We desire products that will take care of the physical realities of living for us, so that we may be free to pursue matters of the mind, unfettered by the burdens of our physical and biological selves. Planes, trains and automobiles allow us to quickly travel long distances with hardly any physical exertion, when in the past such distances would have taken days or weeks, and required considerable supplies and preparation. Refrigerators and supermarkets mean that fresh food is constantly available to us: we hardly ever have to worry about hunger, which is probably the most sure reminder of the existence of the body. These are not the products of a material culture, but a culture bent on escaping material reality.

I want to talk a bit more about the internet, because, even though not all of us are religious, or subscribe to any line of spiritual thought, we are all, to some extent, participant in the promise of transcendence offered by the internet.

As we progress into a so-called digital future, we must remember that we are all, ultimately, earthly beings. The internet, so ethereal as to seemingly emerge from nothingness itself, is nevertheless rooted in millions of computers, for every one of which raw materials must be mined from the earth, processed, and put together by human hands, often in countries like China or Taiwan, where labour is cheaper. Computers must be operated by people, people who need to be housed, clothed and fed. Computers must eventually be disposed, and the lead, cadmium, mercury, chromium and other chemicals that they contain must be somehow prevented from contaminating soil and groundwater.

Even if we succeed at uploading our brains onto some digital medium, that medium will still have to exist in the physical world, where it will be subject to rust, corrosion and decay, not to mention the possibility of being obliterated by some natural disaster. It will also need to be powered somehow.

As we continue our project of transcendence, whether spiritual or digital, we lose sense of our rootedness in the physical earth itself. As long as we view ourselves apart from, or above, physical reality, we will continue to destroy the very earth that brought us into being, and on which we depend for literally everything, including our minds.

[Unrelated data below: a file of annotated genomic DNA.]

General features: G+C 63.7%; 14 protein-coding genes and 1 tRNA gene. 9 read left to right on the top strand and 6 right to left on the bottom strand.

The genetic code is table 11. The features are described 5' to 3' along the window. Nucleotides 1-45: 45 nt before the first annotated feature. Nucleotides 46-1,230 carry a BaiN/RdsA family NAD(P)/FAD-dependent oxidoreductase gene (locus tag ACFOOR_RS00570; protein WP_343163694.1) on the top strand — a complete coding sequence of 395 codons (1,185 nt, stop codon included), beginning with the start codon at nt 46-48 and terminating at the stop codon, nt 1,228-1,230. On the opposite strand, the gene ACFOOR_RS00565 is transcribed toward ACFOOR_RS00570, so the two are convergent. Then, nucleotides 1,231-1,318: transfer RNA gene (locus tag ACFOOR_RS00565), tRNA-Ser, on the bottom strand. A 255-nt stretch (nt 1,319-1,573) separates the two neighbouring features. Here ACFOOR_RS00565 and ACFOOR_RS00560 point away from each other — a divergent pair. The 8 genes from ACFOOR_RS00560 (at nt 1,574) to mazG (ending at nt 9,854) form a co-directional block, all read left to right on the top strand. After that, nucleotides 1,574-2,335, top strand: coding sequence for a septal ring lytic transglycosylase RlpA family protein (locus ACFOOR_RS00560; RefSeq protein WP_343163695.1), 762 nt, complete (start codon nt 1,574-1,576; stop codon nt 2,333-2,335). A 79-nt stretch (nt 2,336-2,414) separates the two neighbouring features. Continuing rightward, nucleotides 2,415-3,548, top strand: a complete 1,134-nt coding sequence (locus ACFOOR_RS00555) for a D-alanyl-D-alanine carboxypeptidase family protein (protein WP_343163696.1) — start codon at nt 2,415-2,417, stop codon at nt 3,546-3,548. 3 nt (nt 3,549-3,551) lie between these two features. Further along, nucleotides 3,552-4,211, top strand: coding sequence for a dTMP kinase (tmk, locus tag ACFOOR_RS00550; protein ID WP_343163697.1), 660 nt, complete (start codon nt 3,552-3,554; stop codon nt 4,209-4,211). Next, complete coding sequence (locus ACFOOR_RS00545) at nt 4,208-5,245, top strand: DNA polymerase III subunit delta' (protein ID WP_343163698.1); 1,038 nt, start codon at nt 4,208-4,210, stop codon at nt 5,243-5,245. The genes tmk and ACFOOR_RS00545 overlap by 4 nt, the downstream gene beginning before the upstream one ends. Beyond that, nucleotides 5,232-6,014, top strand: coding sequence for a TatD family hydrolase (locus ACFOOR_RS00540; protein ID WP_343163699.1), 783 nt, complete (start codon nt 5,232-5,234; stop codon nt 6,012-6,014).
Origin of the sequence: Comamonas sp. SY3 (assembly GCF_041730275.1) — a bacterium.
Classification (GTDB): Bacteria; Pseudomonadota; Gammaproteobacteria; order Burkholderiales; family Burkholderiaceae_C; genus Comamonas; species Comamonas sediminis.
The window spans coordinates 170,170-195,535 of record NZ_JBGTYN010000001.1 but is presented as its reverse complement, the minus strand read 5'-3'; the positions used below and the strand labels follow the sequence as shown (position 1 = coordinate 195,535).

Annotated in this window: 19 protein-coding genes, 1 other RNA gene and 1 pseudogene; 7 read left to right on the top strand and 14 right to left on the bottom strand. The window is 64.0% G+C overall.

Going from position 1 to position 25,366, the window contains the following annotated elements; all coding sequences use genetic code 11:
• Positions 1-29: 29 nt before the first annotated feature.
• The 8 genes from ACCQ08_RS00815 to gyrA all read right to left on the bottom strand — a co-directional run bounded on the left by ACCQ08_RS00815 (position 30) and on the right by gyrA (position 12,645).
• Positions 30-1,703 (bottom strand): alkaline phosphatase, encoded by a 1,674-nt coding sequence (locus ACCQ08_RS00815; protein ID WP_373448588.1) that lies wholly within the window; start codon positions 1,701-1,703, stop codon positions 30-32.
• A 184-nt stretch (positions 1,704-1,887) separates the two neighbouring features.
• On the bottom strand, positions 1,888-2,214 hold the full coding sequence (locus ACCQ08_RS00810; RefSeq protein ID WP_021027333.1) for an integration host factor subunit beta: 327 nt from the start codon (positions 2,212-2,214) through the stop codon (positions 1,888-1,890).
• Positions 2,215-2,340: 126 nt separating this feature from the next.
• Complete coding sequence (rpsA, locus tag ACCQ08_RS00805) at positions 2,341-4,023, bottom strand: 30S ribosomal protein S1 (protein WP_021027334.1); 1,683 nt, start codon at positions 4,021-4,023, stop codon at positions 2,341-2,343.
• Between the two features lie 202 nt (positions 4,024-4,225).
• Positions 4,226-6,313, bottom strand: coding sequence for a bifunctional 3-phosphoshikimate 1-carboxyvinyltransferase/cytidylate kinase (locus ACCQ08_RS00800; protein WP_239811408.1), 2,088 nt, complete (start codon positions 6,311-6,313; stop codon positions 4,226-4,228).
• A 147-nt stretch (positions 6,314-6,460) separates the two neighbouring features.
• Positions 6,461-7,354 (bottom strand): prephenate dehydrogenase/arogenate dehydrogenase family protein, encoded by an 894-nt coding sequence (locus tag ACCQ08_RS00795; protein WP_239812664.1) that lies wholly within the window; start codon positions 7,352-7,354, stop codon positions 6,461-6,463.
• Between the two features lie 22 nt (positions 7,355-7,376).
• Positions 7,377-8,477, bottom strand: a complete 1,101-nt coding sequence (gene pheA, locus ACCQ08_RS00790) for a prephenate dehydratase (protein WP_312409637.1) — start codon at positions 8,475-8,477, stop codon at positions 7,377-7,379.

This post is getting very long, so I will finish with one last thought:

Before we had the World Wide Web, there was another internet. Internet, after all, stands for "interconnected network". The internet that we are really a part of, and owe our allegiance to, is the interconnected network of life: the network of plants, animals, water, soil and air that is our very existence.


  1. Our minds are already transcendent; while a thought is physically manifested through the firing of neurons, the thought itself (the internal image world) is not placed anywhere spatially or indeed in time. It already transcends the harder realities of the physical world. It is a shadow -- unreal, dreamlike, ethereal, yet crucially part of our existence. Thoughts themselves, in order to be perceived, are inextricably linked to physical reality. The reality of neurons firing. The reality of the change of seasons. The transcendental quality that deep spirituality teaches us to observe is therefore only a LIVING experience of transcendence when deeply rooted in the physical world.

    The issue is that years of Judeo-Christian ideology have physically placed transcendence "somewhere beyond the earth". A heaven place. No. It is of the earth, and of our own making. Nor can I believe that that 'transcendence' is an end result or an afterlife. It is a perpetual reciprocity: our subjective experience reacting and perceiving the physical dimension. The illusion is that a transcendence comes about by a physical death. Let us take that idea as a artistic rendition of what happens during the "transcendental moment". It is a self-death. A moment of reciprocity with the nature of life itself through PURELY PHYSICAL experience yet with simultaneous subjective placement within a fixed moment in space and time. In the moment of transcendence the self dies. The miracle is that it rises again, and continues living.

  2. Everything I wrote seems irrelevant. A river could say as much, and probably with more poetry.